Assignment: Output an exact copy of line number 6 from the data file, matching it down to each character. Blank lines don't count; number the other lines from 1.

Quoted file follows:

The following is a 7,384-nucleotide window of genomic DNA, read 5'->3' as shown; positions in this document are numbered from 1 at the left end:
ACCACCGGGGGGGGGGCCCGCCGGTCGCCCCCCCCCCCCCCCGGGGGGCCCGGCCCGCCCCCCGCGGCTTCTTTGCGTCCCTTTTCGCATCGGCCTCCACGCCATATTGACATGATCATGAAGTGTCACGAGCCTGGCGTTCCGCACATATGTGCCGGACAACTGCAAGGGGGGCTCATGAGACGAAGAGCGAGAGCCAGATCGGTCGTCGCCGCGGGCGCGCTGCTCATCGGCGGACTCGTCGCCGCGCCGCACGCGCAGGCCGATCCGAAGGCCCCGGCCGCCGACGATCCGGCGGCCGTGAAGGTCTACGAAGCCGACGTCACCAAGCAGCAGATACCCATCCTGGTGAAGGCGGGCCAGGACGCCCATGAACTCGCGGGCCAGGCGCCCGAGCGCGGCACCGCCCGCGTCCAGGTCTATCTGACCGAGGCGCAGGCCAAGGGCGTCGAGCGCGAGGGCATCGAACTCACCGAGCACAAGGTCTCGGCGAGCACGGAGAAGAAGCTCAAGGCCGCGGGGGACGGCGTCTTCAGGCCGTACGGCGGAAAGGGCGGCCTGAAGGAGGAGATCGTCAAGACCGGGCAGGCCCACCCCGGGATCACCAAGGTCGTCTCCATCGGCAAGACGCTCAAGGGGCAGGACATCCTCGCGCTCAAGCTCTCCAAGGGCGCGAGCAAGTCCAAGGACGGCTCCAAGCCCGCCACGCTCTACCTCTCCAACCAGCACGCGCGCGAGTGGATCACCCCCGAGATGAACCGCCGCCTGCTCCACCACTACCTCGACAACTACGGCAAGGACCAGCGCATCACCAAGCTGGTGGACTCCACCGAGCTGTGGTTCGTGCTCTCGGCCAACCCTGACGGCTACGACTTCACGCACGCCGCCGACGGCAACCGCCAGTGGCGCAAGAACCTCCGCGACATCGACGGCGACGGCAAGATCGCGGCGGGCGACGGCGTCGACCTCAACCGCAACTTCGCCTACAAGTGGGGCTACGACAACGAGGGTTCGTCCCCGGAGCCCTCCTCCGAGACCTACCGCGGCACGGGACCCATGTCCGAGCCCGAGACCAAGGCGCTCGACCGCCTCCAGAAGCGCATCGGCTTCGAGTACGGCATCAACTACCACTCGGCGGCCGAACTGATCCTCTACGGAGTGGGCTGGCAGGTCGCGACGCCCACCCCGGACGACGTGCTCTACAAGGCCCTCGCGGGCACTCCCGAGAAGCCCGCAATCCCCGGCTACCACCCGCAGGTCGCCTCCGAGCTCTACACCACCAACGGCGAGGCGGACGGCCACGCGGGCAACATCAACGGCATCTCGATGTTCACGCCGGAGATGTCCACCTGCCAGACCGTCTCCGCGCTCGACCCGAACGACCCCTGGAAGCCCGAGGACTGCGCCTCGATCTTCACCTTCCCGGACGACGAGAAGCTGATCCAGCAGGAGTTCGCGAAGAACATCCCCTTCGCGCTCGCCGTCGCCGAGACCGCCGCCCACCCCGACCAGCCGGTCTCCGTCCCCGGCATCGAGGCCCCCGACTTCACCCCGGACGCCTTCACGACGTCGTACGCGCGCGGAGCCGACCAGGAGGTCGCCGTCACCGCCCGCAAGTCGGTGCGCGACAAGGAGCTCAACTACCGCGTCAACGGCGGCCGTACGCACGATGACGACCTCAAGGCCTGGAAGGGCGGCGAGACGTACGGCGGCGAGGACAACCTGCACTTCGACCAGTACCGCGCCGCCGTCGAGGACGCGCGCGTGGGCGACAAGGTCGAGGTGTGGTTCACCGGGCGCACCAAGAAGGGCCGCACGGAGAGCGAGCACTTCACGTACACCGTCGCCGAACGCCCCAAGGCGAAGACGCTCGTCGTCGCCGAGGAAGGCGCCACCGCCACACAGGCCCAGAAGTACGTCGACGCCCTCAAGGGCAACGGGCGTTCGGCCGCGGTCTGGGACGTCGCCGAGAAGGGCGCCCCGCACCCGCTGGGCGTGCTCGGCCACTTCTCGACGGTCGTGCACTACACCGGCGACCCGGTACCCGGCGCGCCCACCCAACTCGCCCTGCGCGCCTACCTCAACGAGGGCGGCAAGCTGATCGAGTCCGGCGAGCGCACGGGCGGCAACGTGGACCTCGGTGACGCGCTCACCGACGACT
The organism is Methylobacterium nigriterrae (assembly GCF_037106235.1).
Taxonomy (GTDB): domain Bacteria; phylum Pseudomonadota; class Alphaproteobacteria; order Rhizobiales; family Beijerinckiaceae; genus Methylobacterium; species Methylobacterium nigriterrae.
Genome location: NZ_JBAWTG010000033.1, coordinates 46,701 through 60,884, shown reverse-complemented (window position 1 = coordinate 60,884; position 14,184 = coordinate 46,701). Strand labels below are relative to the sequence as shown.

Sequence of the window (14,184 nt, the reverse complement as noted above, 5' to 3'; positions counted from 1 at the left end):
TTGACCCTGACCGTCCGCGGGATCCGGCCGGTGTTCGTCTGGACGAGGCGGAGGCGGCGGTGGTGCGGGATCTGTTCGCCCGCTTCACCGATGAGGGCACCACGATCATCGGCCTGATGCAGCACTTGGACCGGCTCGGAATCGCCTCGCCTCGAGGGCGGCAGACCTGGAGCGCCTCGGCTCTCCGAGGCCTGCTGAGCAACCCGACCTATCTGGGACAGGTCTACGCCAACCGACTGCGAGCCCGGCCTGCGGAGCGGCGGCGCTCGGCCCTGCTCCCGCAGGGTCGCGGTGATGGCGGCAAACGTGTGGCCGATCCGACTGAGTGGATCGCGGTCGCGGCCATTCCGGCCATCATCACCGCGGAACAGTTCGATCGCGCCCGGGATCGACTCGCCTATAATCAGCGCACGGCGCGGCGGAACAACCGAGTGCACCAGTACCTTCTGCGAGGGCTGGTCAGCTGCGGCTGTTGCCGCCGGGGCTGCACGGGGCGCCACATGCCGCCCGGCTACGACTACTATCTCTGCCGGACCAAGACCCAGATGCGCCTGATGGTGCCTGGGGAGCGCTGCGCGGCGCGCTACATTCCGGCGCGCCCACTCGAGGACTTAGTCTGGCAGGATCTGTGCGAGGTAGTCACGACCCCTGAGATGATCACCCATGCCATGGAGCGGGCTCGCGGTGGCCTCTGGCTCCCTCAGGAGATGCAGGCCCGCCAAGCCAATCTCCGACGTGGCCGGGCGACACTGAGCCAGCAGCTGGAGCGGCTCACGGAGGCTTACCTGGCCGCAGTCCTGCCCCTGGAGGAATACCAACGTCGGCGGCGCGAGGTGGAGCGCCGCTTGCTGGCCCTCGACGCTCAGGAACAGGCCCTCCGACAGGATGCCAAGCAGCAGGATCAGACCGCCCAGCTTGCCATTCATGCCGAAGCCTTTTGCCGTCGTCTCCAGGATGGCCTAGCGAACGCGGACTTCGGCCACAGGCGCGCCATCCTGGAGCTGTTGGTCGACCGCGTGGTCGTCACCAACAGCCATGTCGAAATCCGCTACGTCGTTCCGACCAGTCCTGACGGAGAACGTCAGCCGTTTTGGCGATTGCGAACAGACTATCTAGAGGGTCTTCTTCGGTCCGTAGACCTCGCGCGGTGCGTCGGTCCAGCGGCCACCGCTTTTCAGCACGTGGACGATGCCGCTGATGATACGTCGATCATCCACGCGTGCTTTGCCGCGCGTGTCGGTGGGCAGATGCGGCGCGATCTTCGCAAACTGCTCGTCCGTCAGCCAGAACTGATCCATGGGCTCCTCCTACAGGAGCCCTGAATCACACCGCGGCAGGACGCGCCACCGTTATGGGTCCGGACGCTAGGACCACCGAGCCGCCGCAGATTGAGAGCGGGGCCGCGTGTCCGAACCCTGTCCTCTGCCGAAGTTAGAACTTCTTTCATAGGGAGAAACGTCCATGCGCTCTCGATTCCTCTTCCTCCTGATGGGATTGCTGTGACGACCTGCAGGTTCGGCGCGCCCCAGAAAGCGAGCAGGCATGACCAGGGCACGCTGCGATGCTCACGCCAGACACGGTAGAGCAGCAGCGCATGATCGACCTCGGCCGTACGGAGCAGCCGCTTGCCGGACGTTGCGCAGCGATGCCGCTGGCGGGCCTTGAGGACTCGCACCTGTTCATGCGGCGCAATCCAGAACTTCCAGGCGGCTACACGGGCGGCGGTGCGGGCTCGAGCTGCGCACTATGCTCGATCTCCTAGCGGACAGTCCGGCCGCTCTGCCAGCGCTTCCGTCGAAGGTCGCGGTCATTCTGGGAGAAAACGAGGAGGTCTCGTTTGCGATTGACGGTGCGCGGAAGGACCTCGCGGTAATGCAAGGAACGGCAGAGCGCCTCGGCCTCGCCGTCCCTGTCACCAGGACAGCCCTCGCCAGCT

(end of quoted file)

Sequence of the window (14,184 nt, the reverse complement as noted above, 5' to 3'; positions counted from 1 at the left end):